Mobile

Electric, gas companies light up communications

Touch America will buy a portion of Qwest Communications International's long-distance voice business for about $200 million.

Purveyors of electricity and gas power in the United States now hope to light up the communications industry.

Touch America, the communications subsidiary of Montana Power, today announced it will buy a portion of Qwest Communications International's long-distance voice business for about $200 million.

Qwest is required by federal law to divest itself of long-distance voice assets within US West's 14-state region as part of its acquisition of the highly regulated local phone company. The deal gives Touch America access to Qwest's customer base and sales force, as well as certain physical assets.

"They needed a growth strategy because the growth in their core business is very slow. It's mature with eroding (profit) margins," said Brad Bradshaw, senior director for energy industry research at The Yankee Group.

The move marks the latest effort by the utilities to break into the communications industry, a result of the largely stagnant energy business and the red-hot growth of telecommunications.

The growth rates in the energy industry pale in comparison to the communications industry's explosion, which has been driven by low-cost voice calls and high-speed Internet access.

With their ample cash flow and right-of-way access in metropolitan areas, the power companies are embracing newfound fiber-optic strategies. Some are testing technologies that could transform their power lines from conduits for electricity into lucrative pipes reaching millions of consumers' homes.

Analysts say many utility companies already held significant fiber-optic and wireless assets for their own far-flung internal needs, so exploiting and expanding those assets is logical.

"They have the rights-of-way, and they have a large customer base, so they have some real natural advantages to cross-selling telecommunications services," said Scott Cleland, a telecommunications analyst and managing director at Legg Mason's Precursor Group.

First formed in 1983, Touch America is building a 26,000-mile nationwide fiber-optic network--12,000 miles have been completed so far--as well as fixed wireless and cellular systems.

"The energy business is a decent business, but it really didn't show the growth potential that telecommunications did," Montana Power spokesman Cort Freeman said.

As a result, the company is not alone in its quest for communications profits.

Enron Broadband Services, a subsidiary of Houston-based energy giant Enron, is building a massive nationwide fiber-optic network. Williams Communications has its roots in the energy industry, having installed fiber optics along the rights-of-way of the Williams Companies, its natural gas and oil pipeline parent.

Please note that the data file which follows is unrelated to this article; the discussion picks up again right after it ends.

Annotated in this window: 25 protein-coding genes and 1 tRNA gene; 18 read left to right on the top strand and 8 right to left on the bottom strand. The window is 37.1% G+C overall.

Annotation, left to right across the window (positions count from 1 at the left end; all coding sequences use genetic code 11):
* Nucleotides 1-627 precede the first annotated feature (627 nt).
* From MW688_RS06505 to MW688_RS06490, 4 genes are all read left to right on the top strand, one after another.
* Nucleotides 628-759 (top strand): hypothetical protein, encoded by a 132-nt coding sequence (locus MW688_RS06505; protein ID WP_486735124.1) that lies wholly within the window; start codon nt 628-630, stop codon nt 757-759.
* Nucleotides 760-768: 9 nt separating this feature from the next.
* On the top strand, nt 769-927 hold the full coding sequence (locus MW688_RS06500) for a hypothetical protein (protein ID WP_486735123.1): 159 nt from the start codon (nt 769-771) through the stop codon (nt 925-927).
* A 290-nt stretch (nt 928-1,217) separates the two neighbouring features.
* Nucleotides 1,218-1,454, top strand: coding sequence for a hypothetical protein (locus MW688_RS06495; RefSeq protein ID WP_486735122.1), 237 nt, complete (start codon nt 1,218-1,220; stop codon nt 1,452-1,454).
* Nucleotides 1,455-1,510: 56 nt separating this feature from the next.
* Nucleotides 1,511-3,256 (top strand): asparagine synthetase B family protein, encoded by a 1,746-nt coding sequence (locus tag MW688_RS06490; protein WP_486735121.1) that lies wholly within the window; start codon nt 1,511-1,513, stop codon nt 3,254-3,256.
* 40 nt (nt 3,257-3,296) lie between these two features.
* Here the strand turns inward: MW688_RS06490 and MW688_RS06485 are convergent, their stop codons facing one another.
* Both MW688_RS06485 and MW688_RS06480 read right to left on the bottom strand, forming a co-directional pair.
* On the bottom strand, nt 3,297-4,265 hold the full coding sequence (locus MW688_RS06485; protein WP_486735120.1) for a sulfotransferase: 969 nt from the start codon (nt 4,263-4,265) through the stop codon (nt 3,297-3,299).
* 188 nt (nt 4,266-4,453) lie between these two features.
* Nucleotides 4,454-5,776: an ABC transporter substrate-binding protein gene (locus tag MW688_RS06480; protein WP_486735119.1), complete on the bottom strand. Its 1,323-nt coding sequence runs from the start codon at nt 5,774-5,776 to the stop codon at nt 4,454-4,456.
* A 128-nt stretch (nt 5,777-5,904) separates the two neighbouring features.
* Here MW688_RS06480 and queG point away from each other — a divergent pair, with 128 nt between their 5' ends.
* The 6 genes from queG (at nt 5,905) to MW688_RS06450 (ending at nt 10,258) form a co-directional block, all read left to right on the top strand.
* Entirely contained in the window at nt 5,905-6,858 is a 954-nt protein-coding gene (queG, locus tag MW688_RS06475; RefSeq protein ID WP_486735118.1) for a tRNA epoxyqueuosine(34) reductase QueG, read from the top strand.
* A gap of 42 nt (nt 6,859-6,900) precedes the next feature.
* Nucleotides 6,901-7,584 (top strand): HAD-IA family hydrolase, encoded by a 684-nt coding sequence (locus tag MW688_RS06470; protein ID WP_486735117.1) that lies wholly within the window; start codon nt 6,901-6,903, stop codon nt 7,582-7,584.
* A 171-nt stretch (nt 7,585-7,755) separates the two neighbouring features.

Dozens of other regional power utilities also have adopted communications service strategies.

For example, Reliant Energy, formerly Houston Lighting & Power, operates a competitive local phone business and owns fiber-optic assets, while Avista Communications, a unit of Pacific Northwest energy company Avista, offers local phone service and wholesale fiber capacity.

RCN, an upstart fiber-optic carrier, has struck an alliance with Southern California Edison, a large regional power company, and formed joint ventures with Potomac Edison and Boston Edison.

Progress Telecom, an affiliate of Florida Power, was formed in 1998 and offers fiber-optic capacity and wireless services in Florida and the Southeastern United States.

International power companies also are getting into the act. Japan's regional electricity companies own a major nationwide fiber-optic network and Tokyo Electric Power Company, the country's largest utility, now offers Internet access.

Investors, thus far, approve of the strategies, having sent shares in Enron, Williams, Montana Power and Avista significantly higher in recent months.

Analysts believe the energy utilities could be considerable competitors, but it will take a serious commitment to overcome the steep learning curve.

"We're finally getting to the point where power companies are beginning to understand communications. They will be significant entrants but are unlikely to be real big players anytime soon," Legg Mason's Cleland said. "It's a different core competency so it won't be easy."

Separately, Williams and Enron are poised to play an even greater role in the future of communications with the bandwidth exchanges the two have proposed. The ability to buy and sell excess communications capacity as a commodity, an idea that isn't new to energy companies, could profoundly impact the industry. Already, the Federal Communications Commission is considering a similar plan for wireless spectrum.

And, many of the power utilities are quietly testing new power line technologies that could allow them to deliver local voice service and high-speed Net access over their electrical systems. That possibility could mean the electricity companies are sitting on an untapped gold mine, though many analysts and industry observers are extremely skeptical of the chances of success for the power line technology.